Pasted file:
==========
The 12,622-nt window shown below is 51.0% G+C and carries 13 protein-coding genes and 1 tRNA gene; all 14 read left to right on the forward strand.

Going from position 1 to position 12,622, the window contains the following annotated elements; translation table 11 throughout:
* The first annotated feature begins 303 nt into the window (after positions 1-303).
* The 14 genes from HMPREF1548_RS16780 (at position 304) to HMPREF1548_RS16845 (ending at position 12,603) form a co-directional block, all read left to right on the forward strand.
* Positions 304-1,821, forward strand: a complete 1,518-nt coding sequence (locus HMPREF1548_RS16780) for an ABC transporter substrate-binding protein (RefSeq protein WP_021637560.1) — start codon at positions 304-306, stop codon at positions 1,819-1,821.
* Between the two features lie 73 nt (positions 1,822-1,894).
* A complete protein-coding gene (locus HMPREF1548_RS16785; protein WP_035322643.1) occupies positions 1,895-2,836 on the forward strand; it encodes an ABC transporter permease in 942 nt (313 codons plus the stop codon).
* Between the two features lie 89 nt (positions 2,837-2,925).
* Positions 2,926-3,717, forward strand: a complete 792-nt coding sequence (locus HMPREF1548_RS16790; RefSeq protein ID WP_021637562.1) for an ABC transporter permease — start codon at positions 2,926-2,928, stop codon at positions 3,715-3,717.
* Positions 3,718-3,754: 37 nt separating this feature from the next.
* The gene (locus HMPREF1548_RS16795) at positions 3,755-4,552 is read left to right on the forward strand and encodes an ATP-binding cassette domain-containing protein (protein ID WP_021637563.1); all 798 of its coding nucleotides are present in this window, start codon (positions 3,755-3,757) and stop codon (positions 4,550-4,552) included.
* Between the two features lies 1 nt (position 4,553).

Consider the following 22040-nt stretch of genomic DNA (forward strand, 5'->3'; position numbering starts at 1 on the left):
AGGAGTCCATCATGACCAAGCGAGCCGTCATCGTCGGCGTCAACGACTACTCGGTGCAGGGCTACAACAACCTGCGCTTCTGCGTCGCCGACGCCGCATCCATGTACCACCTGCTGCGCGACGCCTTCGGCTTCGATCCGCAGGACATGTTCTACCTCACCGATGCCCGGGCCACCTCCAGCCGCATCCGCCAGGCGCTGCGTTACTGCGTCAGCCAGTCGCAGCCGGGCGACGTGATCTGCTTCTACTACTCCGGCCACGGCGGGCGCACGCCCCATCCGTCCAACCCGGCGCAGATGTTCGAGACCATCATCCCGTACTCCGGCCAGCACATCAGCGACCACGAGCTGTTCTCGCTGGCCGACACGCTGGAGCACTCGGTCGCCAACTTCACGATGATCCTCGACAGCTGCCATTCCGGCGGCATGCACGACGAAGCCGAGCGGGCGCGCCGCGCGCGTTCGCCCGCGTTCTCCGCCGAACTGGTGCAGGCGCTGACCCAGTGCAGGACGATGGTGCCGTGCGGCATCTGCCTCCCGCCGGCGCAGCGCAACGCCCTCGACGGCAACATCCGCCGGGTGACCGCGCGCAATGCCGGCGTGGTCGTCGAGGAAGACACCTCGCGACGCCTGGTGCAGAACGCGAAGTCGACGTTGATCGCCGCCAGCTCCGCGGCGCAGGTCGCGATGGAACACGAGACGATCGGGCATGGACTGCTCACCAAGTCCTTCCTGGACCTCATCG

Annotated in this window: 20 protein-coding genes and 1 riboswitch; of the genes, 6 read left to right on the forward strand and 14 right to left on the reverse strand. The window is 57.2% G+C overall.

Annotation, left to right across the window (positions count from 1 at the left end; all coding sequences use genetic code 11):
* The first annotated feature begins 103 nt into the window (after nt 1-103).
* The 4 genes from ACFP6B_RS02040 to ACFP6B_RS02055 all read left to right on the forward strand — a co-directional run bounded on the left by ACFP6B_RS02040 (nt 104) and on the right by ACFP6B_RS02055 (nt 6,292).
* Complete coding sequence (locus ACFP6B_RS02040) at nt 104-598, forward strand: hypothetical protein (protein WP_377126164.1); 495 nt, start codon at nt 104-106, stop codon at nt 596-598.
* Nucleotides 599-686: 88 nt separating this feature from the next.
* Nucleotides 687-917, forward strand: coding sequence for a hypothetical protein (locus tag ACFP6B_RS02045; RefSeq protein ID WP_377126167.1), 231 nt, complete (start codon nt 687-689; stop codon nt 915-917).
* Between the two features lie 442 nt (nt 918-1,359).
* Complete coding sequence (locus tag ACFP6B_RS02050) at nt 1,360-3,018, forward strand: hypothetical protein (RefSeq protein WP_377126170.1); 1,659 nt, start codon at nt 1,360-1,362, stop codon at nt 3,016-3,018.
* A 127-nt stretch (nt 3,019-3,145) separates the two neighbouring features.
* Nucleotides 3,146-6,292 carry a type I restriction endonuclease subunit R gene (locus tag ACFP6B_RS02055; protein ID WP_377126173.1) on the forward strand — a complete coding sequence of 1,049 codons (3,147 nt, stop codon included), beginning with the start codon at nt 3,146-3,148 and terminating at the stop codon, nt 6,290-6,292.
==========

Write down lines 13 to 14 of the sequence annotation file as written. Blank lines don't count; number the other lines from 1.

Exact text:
Consider the following 22040-nt stretch of genomic DNA (forward strand, 5'->3'; position numbering starts at 1 on the left):
AGGAGTCCATCATGACCAAGCGAGCCGTCATCGTCGGCGTCAACGACTACTCGGTGCAGGGCTACAACAACCTGCGCTTCTGCGTCGCCGACGCCGCATCCATGTACCACCTGCTGCGCGACGCCTTCGGCTTCGATCCGCAGGACATGTTCTACCTCACCGATGCCCGGGCCACCTCCAGCCGCATCCGCCAGGCGCTGCGTTACTGCGTCAGCCAGTCGCAGCCGGGCGACGTGATCTGCTTCTACTACTCCGGCCACGGCGGGCGCACGCCCCATCCGTCCAACCCGGCGCAGATGTTCGAGACCATCATCCCGTACTCCGGCCAGCACATCAGCGACCACGAGCTGTTCTCGCTGGCCGACACGCTGGAGCACTCGGTCGCCAACTTCACGATGATCCTCGACAGCTGCCATTCCGGCGGCATGCACGACGAAGCCGAGCGGGCGCGCCGCGCGCGTTCGCCCGCGTTCTCCGCCGAACTGGTGCAGGCGCTGACCCAGTGCAGGACGATGGTGCCGTGCGGCATCTGCCTCCCGCCGGCGCAGCGCAACGCCCTCGACGGCAACATCCGCCGGGTGACCGCGCGCAATGCCGGCGTGGTCGTCGAGGAAGACACCTCGCGACGCCTGGTGCAGAACGCGAAGTCGACGTTGATCGCCGCCAGCTCCGCGGCGCAGGTCGCGATGGAACACGAGACGATCGGGCATGGACTGCTCACCAAGTCCTTCCTGGACCTCATCG